When Phiz was seven, his official father, William Loder Browne, abandoned his wife and many children, absconded with trust funds, changed his name, and sailed to Philadelphia. Mrs Browne promptly declared him dead. But, like Captain Hablot, Mr Browne began a new life. He became an artist who painted antiquarian buildings for the record, and was one of the first lithographers in the United States. He lived on as William Breton for another 33 years, dying in his easy chair after a busy day at the age of 84. If you are ever in Philadelphia, I'm sure you would enjoy a visit to the Historical Society of Pennsylvania to examine their fascinating collection of William Breton's drawings and lithographs.
With her husband's departure from England, Mrs Browne became dependent on the kindness of relatives, including her son-in-law, Elhanan Bicknell, a wealthy industrialist and collector of the works of William Turner. After Phiz had spent several years at boarding school in Suffolk, where his talent was recognized and encouraged by Mr Haddock, the headmaster, Bicknell removed him from the school. The industrialist knew the meaning of working for a living, and was determined that Phiz be able to support himself. He sent him for training to Finden's, the leading engravers of the day, located at 18-19 Southampton Place. This was not a happy choice. Phiz hated the slavery of engraving other people's images. He far preferred etching his own designs, and he also had a firm notion that he would become a fine artist one day. He cancelled his indentures and with Robert Young, a friend from Finden's, rented a studio,and began painting like mad. Another friend from Finden's, Henry Winkles, hired him to provide etchings for a beautiful volume, Cathedral Churches of England and Wales, (10. IMAGE OF ST. PAUL'S)
When he was 25, Phiz married 16 year-old Susannah Reynolds at Holy Trinity Church, Marylebone. (11. HOLY TRINITY) Designed by Sir John Soane, architect of the Bank of England, it was one of the "Waterloo" churches, consructed with the thanksgiving fund allocated by Parliament to celebrate the nation's deliverance from invasion by the French.
Phiz and Susannah produced a total of 12 children, nine of whom survived into adulthood, and all of whom were artistically talented. His son, Gordon Browne, followed in his footsteps and became a famous illustrator in his time, known primarily for illustrating the works of G.H. Henty.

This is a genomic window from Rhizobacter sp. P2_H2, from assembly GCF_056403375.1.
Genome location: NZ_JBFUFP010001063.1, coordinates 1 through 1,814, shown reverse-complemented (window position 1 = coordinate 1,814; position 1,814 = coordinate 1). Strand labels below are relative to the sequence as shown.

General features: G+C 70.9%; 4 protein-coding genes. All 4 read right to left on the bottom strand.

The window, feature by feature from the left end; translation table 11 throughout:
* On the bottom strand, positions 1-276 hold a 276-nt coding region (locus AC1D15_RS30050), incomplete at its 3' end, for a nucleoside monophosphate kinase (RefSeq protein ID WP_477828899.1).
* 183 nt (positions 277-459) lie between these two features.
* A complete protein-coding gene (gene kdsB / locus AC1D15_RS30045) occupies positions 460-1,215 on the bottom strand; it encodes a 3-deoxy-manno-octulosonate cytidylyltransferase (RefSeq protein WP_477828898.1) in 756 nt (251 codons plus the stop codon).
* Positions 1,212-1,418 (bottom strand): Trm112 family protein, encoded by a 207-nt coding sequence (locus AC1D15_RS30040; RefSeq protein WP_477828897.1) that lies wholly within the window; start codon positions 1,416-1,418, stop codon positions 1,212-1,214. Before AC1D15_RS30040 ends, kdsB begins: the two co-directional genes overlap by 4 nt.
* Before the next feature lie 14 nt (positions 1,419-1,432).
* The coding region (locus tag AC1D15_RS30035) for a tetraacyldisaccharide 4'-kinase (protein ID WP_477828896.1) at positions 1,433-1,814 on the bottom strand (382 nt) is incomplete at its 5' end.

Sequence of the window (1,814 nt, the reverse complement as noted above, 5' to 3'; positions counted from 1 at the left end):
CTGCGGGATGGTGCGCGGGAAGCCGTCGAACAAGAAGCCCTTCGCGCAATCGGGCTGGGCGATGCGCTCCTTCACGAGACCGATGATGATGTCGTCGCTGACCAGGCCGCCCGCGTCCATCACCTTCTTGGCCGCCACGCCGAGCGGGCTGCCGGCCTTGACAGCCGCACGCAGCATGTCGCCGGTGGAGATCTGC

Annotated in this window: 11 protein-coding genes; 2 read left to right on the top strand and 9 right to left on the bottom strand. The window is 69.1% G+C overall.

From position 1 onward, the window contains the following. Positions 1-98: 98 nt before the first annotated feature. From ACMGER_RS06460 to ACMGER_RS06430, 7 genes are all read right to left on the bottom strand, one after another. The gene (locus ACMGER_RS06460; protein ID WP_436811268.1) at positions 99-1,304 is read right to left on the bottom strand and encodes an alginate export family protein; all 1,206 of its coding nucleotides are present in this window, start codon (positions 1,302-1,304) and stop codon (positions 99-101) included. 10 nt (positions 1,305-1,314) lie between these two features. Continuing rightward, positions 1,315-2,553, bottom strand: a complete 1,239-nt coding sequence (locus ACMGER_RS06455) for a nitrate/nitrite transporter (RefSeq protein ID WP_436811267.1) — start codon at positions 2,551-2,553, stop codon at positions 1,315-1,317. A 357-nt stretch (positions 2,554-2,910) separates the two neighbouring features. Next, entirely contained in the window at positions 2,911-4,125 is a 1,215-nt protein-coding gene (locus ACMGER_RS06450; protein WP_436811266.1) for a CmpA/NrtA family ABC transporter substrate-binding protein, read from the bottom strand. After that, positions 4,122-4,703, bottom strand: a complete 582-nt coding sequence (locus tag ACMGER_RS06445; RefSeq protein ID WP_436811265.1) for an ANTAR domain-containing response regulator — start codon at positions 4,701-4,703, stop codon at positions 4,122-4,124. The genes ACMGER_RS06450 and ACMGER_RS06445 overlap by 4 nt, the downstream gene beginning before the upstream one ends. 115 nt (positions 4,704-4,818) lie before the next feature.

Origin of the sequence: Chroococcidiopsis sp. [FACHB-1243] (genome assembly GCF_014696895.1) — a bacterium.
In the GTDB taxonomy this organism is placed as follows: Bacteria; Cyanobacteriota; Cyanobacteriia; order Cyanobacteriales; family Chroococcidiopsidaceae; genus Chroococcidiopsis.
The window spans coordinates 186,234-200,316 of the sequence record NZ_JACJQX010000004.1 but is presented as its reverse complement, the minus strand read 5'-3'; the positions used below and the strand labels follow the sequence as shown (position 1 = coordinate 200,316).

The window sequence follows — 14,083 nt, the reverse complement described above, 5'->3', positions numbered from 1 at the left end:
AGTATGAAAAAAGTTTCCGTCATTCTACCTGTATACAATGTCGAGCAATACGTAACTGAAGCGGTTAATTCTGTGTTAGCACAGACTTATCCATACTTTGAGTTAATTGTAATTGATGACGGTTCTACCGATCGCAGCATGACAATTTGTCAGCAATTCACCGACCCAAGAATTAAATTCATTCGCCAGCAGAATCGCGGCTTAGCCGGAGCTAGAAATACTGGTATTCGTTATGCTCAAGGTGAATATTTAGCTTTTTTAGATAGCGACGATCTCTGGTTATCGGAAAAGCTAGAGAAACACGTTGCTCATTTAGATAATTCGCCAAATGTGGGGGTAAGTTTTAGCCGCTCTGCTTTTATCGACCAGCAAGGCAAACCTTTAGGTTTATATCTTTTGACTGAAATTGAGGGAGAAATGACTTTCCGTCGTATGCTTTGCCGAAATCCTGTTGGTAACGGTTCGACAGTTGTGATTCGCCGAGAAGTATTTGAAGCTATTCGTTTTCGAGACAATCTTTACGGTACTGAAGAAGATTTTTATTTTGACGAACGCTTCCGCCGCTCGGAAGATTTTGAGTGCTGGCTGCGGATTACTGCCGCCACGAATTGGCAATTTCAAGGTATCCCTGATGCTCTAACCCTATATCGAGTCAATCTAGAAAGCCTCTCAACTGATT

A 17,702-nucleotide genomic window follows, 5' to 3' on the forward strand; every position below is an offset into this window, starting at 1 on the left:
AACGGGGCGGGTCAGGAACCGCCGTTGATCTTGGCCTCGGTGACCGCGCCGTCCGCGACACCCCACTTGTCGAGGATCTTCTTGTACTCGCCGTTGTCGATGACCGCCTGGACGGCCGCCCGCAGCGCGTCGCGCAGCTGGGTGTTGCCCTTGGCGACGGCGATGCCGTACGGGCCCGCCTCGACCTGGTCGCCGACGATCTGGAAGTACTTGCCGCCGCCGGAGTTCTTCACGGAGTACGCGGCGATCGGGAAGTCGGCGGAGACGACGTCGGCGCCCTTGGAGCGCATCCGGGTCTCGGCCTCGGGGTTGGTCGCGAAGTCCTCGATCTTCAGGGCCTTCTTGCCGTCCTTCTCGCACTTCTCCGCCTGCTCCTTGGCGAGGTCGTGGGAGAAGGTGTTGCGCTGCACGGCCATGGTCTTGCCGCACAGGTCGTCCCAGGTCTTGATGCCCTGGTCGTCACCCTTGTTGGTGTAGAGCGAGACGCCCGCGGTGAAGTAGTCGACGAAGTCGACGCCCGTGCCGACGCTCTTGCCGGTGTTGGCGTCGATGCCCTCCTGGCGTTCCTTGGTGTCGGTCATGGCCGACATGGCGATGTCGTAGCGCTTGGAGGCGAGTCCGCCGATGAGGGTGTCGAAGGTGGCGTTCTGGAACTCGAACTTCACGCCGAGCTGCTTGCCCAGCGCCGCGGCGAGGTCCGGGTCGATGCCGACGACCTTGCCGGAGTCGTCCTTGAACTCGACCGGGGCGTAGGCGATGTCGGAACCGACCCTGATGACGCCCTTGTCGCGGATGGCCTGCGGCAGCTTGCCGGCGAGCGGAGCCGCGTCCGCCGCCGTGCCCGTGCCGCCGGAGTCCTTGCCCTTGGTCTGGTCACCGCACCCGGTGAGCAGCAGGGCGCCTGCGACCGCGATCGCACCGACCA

Phiz was a shy, optimistic, and deeply humorous man who adored his family and loved nothing more than riding a horse. But he was a terrible businessman. Feast or famine ruled his life, and he never thought of saving. Towards the end of his days, his style of illustration became outmoded and he suffered a paralytic illness which curtailed his use of the etching needle, although he could still paint, and draw designs for wood engravings. He became desperately poor, but at the instigation of Luke Fildes and others, the Royal Academy stepped in and awarded him an annuity. He died, as he -- the eternal optimist -- had predicted, "tolerably comfortable," at Brighton on July 10, 1882, having provided illustrations for over 200 books and countless magazines. Among the many other writers with whom he collaborated were Harrison Ainsworth, Robert Surtees, Frank Smedley, Anthony Trollope (disastrous!) and Charles Lever, for the last of whom he illustrated 18 books in a 26-year partnership.
Phiz resided in London most of his life -- apart from the stint at boarding school in Suffolk, a hiatus in the wilds of Surrey in his middle years, and the two years in Brighton at the end of his life. His birthplace, Kennington Lane, was south of the Thames, not far from the Vauxhall Gardens, the Bethlehem Hospital for Lunatics (Bedlam), and St. Mary's, Lambeth, (now the Museum of Garden History) where he was baptized by "the preacher at the asylum."
Shortly after William Loder Browne left for America in 1822, the rest of the family moved to Euston Square, (12. 1838 MAP OF LONDON) and that general area became Phiz's home territory for several years. He seemed to like moving because between leaving Finden's and marrying Susannah he lived in Bedford Place, Newman Street, Warren Street, and Fitzroy Street -- or perhaps his life as a struggling young artist forced him to change lodgings with embarrassing frequency.
The British Museum was his favorite haunt. Often, when running errands for Finden's, he would drop in and spend time with the Elgin Marbles, admiring the horses in particular. (13. ELGIN HORSE) He was crazy about horses and his son, Edgar, declared that Phiz would never walk fifty yards if he could throw his leg over a horse.